Support for working parents
The findings of the report showed that working parents had higher psychological distress than those without children. This was associated with increased financial insecurity and time spent on childcare and home schooling. The burden of such responsibilities was also not shared equally between men and women, or between richer and poorer households. It was found that women were more likely to have made larger adjustments than men to manage housework and childcare; this contributed to increased distress.
Arguably, the reason women were more adversely affected than men is because of disproportionate support from employers. Effective support for male employees has been linked to improved working conditions and job opportunities for female equivalents who have the same knowledge and qualifications but are overlooked for progression opportunities due to taking time off for familial responsibilities. Some organisations have created a culture whereby they are disapproving of males who must care for their child or other relatives, but an environment such as this heightens disparity in the workplace; this should be avoided to create equal opportunities.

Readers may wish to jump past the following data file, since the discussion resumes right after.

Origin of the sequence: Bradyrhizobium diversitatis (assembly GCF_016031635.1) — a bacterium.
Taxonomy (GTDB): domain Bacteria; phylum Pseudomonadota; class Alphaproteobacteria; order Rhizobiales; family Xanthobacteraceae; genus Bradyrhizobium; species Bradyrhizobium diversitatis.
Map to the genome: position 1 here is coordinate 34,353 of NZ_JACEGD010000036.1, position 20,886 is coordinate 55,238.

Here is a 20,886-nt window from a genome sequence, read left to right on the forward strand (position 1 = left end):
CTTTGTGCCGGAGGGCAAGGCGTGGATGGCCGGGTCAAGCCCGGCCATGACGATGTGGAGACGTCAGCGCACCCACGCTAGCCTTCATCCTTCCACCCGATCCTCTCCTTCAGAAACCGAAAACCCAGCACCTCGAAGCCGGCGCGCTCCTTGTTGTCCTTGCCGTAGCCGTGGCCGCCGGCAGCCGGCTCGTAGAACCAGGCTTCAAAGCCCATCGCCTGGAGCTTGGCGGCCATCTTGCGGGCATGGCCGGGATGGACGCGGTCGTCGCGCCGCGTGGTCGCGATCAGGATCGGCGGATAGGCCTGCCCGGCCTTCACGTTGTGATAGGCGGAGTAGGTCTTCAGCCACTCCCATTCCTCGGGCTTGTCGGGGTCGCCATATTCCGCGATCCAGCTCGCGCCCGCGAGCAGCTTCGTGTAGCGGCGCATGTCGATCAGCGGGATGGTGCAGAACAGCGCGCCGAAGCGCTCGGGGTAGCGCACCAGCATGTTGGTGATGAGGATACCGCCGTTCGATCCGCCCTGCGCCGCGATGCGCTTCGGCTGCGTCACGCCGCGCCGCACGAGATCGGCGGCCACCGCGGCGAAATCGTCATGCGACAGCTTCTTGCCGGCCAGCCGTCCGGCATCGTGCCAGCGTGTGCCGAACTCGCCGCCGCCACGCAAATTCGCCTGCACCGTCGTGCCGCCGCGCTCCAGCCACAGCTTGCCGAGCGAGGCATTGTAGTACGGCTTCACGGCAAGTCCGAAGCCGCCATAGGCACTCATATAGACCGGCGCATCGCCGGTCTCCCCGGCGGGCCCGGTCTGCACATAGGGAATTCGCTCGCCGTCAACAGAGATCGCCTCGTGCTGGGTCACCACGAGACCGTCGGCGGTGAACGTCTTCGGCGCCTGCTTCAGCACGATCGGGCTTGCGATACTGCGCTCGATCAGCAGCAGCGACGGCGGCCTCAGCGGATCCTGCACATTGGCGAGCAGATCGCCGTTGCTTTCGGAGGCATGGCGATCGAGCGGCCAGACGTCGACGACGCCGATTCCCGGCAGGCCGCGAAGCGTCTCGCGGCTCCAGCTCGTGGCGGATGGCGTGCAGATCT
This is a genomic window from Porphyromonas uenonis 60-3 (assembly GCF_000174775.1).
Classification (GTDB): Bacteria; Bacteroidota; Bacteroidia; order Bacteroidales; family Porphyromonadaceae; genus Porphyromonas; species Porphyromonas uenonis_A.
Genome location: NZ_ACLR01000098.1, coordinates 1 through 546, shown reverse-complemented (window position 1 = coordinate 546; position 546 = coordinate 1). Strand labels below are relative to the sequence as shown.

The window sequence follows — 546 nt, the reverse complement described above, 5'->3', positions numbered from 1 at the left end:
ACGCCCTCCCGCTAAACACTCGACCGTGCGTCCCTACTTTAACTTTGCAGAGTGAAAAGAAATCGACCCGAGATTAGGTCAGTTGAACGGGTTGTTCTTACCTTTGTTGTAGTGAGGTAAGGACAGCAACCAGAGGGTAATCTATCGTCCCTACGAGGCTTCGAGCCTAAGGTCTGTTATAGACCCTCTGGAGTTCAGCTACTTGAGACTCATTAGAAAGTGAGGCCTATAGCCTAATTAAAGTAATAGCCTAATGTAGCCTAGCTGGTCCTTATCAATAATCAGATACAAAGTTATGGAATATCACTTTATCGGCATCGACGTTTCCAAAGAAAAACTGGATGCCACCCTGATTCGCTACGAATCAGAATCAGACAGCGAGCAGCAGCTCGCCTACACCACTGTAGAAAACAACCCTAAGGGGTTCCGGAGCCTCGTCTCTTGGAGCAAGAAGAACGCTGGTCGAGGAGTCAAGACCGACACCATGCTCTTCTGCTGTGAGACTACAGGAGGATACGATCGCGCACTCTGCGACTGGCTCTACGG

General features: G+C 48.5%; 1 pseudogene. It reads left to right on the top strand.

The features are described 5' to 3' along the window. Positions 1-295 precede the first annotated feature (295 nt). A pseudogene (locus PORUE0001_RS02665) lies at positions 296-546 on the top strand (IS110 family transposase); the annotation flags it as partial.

Instead, employers can consider offering flexible working arrangements, such as homeworking or hybrid working options; flexi-hours to allow for late starts or early finishes; or temporary reductions in working hours or duties. Additionally, employers may wish to consider enhancing paternity and parental leave entitlements and encouraging shared parental leave to create a more open and balanced approach for working parents. When leveraged successfully, the positive impact on the organisation as a whole cannot be understated.
Mental health and furlough